It doesn’t take an expert in international relations to know that tensions are high in the Persian Gulf. There is a lot of speculation over the possibility of war, and how such a war may break out. Some believe that the United States or Israel will strike first in attempt to knock out Iran’s nuclear facilities. Others think that Iran might act preemptively if it believes Israeli or American action to be imminent. According to InTrade*, an online prediction market, there is a 40% chance that Israel or the United States will strike Iran’s nuclear facilities by year’s end. Moreover, Iran has indicated that a strike against its nuclear facilities would provoke a massive retaliation that could engulf the entire region in war. As such, the risk of war in the region is very real and perhaps, very near.
Yet, the Persian Gulf is not the remote and culturally isolated place it once was. The countries of the region have been attempting to diversify away from oil and are courting corporations from all over the world. Indeed, places like Dubai, Abu Dhabi, and Doha are the media and commercial centers of the Middle East. In fact, 25% of Fortune 500 firms have a presence in Abu Dhabi while 80% have a presence in Dubai. This rapid commercialization has resulted in the creation of massive expatriate communities in these countries. For example, a whopping 85% of the people living in Dubai are foreigners.
There is the possibility that an Iranian war could break out with little or no warning. If this occurred, many businesses and their employees would be stuck in a very dangerous situation. Firms with installations and/or employees in Qatar, Bahrain, Oman, Kuwait, Saudi Arabia, and United Arab Emirates would all be at risk.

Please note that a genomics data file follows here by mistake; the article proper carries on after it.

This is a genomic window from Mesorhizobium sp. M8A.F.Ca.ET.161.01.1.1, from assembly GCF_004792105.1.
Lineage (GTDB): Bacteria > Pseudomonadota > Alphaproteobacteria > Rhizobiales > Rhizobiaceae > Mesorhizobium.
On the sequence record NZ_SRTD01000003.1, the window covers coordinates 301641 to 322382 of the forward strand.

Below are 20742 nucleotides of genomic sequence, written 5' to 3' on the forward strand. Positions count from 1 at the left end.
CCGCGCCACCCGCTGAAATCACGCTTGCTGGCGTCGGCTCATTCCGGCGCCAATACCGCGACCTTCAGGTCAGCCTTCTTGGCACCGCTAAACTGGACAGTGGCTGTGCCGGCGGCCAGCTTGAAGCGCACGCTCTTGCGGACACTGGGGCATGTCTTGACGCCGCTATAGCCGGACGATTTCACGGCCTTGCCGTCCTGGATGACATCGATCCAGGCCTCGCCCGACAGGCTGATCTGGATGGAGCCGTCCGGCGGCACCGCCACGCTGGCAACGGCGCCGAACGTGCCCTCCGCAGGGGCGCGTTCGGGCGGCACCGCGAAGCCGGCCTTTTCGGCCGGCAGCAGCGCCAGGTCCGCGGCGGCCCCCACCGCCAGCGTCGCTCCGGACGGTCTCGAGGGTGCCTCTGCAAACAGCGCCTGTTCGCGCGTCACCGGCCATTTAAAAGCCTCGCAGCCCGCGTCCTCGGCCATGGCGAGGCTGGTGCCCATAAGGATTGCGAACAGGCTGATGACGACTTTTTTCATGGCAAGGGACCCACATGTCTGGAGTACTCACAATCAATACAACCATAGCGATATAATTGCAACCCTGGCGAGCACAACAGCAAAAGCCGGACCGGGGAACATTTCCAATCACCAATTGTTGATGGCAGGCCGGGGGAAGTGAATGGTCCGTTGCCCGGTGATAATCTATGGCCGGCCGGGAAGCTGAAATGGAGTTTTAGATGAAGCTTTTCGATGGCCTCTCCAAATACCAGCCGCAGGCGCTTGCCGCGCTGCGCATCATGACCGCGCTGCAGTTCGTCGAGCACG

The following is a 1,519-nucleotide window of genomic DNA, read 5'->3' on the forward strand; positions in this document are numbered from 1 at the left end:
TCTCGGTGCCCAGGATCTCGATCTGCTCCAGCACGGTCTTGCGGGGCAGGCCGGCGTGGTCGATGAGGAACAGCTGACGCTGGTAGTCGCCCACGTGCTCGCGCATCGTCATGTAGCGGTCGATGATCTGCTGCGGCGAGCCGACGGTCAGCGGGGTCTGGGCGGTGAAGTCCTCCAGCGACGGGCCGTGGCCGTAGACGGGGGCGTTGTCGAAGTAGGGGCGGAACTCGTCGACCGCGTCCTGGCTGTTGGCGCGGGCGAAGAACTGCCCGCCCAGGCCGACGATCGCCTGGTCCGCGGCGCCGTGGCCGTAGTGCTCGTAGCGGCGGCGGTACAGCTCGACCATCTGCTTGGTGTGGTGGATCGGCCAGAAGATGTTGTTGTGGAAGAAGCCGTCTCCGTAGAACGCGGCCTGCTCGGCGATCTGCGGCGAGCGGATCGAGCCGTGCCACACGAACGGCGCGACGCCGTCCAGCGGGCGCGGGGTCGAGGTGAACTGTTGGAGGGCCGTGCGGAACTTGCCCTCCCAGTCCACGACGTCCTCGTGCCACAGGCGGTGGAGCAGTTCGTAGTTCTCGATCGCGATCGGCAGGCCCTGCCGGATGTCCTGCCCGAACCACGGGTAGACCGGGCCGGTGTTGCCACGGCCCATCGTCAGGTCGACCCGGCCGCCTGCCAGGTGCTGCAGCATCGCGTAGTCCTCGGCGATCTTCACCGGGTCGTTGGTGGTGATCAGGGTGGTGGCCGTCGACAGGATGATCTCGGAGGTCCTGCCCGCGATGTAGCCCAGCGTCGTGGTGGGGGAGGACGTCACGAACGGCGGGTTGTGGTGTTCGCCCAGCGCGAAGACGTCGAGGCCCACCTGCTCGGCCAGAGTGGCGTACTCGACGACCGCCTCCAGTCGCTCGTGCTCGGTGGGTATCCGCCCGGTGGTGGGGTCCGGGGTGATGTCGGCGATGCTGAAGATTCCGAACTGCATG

A regional conflict could result in the closure of the straight of Hormuz. Moreover, air traffic would likely be interrupted. It is also possible that Iran could conduct attacks on the Gulf States themselves, catching many expatriates in the crossfire. Electricity could be cut, communications could be blocked, and resources could run short. A conflict may also lead to civil and/or political unrest. Bahrain, for example, has a large Shiaa population that may prove susceptible to Iranian agitators. In such an environment, Westerners could become targets of terrorism and kidnapping. Moreover, Western militaries may be too preoccupied confronting the Iranian threat to protect and evacuate civilians. It is unclear how long such a conflict could last but several months does not seem to be an unreasonable estimate.
Given the risks, companies with a presence in the Gulf would be well advised to start preparing crisis and evacuation plans as soon as possible. Constructing well thought out plans now, can prevent catastrophic losses in the future. In order to do this, firms should be consulting security specialists, travel risk managers, and political risk analysts. These specialists can help firms identify potential threats, develop plans, and take appropriate precautions in order to ensure the safety of employees, installations, equipment, and investments.
*As of 1900 EST, March 20, 2012.